On Thursday (4 February), Mr Rayner was sent a second email from the RPA, apologising for the mistake.

In this email, RPA customer director Justin Chamberlain apologised and said the email sent on Sunday contained “incorrect information”.

Mr Chamberlain wrote: “Although we haven’t been able to pay you yet, this isn’t because you had an inspection. Please accept my apologies for this mistake and any confusion it may have caused.”

He added: “BPS is a complex scheme and applications need more checks on them this year because of the new scheme rules (for example, the new ‘greening’ and ‘active farmer’ rules). 

“This means it is taking longer to process and pay some claims than it did in previous years.”

Mr Chamberlain told Mr Rayner the RPA aimed to pay most cases like his in February, but it could not be more specific.

RPA chiefs have pledged to pay “almost all cases” by the end of March. It is understood this represents 95% of eligible applicants in England.

 

Email apology from the RPA

Mr Rayner said: “I cannot believe the arrogance of the RPA. I was listening to Radio 4 and RPA chief executive Mark Grimshaw said the BPS scheme was very complicated and there was a lot of people to pay.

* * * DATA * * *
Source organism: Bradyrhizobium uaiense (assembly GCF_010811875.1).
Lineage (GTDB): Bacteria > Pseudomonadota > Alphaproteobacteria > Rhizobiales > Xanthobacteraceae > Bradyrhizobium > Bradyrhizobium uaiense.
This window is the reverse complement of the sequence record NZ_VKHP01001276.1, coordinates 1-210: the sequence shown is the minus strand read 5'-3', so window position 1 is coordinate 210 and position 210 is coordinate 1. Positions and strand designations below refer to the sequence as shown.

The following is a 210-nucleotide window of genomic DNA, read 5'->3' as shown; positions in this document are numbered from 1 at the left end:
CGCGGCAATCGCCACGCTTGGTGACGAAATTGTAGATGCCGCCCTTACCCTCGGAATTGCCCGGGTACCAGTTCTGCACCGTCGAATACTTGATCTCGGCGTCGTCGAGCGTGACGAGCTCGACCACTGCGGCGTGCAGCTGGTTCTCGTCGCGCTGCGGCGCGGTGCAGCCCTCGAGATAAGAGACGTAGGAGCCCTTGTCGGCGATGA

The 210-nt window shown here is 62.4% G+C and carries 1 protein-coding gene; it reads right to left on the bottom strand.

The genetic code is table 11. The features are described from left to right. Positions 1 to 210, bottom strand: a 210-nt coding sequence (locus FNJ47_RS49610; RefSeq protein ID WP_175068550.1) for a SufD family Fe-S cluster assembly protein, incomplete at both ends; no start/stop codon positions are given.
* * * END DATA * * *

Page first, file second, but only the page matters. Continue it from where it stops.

“They had a system that worked for 20 years. Why didn’t they use the old system and just pay us 10% less?

“They are also telling us that farmers should have managed their cashflow better. Ironically, we did manage our cashflow.

“They told us we would get paid between December and January. No one ever mentioned June.”

He added: “We are now into February. I feel sorry for the machinery trade. That £400m of BPS money that is outstanding is debts farmers owe to tractor dealers and fertiliser companies.